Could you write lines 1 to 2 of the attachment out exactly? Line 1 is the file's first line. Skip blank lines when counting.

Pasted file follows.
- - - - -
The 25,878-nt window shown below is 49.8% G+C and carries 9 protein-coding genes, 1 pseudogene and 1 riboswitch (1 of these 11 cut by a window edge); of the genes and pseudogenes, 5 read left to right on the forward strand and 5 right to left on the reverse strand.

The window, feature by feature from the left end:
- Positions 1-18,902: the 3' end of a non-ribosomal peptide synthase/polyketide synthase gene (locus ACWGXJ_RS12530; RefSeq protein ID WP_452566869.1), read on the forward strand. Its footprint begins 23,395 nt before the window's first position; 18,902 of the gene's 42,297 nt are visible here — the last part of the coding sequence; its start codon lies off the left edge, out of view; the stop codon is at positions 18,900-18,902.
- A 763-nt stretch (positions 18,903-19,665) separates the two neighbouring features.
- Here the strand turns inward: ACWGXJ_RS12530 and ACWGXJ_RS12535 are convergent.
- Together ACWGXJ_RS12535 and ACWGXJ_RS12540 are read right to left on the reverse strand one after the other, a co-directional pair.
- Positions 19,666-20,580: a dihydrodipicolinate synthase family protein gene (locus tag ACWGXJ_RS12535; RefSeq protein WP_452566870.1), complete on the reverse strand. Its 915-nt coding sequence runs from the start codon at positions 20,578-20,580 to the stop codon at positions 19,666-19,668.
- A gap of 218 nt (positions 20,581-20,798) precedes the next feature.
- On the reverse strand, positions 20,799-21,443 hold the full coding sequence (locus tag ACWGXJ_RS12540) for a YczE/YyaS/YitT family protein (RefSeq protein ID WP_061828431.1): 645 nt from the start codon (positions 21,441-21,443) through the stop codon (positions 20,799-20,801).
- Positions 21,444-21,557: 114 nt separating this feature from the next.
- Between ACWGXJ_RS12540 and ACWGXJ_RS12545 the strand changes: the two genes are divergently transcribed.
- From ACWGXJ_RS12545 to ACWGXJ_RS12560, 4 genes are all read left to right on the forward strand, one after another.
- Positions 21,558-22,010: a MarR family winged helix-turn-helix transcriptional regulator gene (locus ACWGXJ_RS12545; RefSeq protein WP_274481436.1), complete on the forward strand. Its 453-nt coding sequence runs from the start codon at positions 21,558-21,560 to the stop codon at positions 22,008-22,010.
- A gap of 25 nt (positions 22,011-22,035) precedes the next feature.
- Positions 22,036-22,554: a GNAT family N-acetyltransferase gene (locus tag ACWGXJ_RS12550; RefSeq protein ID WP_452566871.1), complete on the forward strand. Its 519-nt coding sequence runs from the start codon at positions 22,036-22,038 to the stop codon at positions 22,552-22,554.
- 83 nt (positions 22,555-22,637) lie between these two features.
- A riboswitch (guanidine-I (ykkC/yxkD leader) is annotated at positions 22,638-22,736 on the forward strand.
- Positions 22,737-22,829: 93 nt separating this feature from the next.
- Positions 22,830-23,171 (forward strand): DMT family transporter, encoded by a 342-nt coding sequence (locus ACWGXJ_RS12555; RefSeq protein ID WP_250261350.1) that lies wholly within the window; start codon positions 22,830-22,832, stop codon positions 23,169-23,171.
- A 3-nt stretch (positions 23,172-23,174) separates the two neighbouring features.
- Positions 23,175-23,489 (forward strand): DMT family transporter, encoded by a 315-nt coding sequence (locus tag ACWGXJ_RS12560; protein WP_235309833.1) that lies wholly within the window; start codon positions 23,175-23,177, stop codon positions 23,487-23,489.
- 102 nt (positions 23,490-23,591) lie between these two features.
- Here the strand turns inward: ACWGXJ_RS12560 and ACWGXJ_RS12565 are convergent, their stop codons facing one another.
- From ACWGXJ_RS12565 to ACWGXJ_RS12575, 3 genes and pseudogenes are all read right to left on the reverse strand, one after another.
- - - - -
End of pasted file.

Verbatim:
The 25,878-nt window shown below is 49.8% G+C and carries 9 protein-coding genes, 1 pseudogene and 1 riboswitch (1 of these 11 cut by a window edge); of the genes and pseudogenes, 5 read left to right on the forward strand and 5 right to left on the reverse strand.

The window, feature by feature from the left end: